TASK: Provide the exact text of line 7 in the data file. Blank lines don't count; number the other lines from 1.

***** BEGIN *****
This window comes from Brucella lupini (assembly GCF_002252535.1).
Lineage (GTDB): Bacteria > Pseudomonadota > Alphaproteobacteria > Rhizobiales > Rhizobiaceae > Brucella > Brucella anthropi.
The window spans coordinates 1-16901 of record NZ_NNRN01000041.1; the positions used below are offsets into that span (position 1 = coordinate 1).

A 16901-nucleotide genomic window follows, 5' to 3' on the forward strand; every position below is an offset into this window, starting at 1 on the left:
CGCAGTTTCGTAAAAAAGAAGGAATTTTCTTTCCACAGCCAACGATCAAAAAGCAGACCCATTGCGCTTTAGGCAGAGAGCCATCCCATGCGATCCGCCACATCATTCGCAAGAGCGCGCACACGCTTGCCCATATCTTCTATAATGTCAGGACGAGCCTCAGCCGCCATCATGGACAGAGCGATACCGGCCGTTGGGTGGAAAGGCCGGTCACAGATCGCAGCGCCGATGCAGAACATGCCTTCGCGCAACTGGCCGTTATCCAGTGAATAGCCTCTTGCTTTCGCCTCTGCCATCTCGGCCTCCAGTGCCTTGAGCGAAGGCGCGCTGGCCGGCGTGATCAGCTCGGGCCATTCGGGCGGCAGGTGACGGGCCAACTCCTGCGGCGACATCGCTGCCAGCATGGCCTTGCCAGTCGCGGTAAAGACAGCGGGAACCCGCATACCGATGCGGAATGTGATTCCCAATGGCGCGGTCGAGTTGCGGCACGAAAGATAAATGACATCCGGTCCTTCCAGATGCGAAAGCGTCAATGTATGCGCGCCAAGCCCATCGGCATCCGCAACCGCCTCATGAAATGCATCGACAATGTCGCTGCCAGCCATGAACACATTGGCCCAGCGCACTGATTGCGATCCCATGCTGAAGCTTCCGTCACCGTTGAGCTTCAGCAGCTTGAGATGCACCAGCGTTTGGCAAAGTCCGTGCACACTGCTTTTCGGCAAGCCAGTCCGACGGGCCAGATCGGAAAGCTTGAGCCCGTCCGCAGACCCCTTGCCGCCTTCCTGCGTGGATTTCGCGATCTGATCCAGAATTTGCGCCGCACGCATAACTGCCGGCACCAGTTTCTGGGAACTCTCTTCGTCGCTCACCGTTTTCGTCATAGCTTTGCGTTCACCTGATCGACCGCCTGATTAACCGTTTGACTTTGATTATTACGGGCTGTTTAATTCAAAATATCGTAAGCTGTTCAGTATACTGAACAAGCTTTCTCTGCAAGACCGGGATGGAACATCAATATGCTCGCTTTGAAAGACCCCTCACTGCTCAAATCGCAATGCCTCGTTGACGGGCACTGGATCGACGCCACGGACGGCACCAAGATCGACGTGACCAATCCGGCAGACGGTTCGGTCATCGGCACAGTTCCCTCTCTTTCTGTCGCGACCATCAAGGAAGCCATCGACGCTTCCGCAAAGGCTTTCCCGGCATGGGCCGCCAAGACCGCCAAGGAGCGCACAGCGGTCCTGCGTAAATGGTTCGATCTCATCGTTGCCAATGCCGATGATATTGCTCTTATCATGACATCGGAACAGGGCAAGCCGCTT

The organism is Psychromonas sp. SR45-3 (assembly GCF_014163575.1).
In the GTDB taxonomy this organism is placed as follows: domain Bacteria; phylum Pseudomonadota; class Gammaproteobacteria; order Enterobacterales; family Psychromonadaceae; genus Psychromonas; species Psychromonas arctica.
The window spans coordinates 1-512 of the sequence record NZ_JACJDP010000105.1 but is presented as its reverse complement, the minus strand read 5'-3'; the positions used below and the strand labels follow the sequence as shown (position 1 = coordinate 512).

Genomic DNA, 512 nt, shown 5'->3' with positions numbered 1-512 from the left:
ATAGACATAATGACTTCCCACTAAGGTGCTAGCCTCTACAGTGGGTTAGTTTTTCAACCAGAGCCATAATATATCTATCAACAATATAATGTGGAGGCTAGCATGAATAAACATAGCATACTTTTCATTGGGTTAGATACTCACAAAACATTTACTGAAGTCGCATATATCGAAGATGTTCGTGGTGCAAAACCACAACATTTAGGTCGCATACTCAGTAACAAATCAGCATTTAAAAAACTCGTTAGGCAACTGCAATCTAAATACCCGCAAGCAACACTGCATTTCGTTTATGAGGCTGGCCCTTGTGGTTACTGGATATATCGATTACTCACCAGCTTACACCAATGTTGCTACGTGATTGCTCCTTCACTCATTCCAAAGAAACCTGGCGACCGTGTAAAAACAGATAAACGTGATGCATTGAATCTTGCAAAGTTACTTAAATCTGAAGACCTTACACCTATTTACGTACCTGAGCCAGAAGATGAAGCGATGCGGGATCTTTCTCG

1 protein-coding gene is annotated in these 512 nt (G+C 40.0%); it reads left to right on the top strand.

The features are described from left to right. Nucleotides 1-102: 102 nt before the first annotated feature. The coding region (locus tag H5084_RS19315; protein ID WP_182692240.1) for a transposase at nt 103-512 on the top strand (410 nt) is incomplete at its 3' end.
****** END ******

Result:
In the GTDB taxonomy this organism is placed as follows: domain Bacteria; phylum Pseudomonadota; class Gammaproteobacteria; order Enterobacterales; family Psychromonadaceae; genus Psychromonas; species Psychromonas arctica.